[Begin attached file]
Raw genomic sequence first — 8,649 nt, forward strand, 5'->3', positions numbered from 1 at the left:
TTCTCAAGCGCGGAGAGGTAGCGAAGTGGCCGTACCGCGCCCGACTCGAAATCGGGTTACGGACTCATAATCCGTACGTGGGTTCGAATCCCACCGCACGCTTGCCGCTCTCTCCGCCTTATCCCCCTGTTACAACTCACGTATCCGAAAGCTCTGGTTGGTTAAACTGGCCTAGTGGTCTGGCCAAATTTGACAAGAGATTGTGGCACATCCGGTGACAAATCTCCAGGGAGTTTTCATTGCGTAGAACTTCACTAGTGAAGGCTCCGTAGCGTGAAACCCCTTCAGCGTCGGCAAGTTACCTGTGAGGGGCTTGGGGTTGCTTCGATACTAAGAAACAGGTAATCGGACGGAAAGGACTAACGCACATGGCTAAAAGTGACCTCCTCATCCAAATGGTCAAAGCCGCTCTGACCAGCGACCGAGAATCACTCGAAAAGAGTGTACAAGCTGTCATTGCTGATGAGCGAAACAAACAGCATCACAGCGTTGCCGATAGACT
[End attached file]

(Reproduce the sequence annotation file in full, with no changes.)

Raw genomic sequence first — 8,649 nt, forward strand, 5'->3', positions numbered from 1 at the left:
TTCTCAAGCGCGGAGAGGTAGCGAAGTGGCCGTACCGCGCCCGACTCGAAATCGGGTTACGGACTCATAATCCGTACGTGGGTTCGAATCCCACCGCACGCTTGCCGCTCTCTCCGCCTTATCCCCCTGTTACAACTCACGTATCCGAAAGCTCTGGTTGGTTAAACTGGCCTAGTGGTCTGGCCAAATTTGACAAGAGATTGTGGCACATCCGGTGACAAATCTCCAGGGAGTTTTCATTGCGTAGAACTTCACTAGTGAAGGCTCCGTAGCGTGAAACCCCTTCAGCGTCGGCAAGTTACCTGTGAGGGGCTTGGGGTTGCTTCGATACTAAGAAACAGGTAATCGGACGGAAAGGACTAACGCACATGGCTAAAAGTGACCTCCTCATCCAAATGGTCAAAGCCGCTCTGACCAGCGACCGAGAATCACTCGAAAAGAGTGTACAAGCTGTCATTGCTGATGAGCGAAACAAACAGCATCACAGCGTTGCCGATAGACT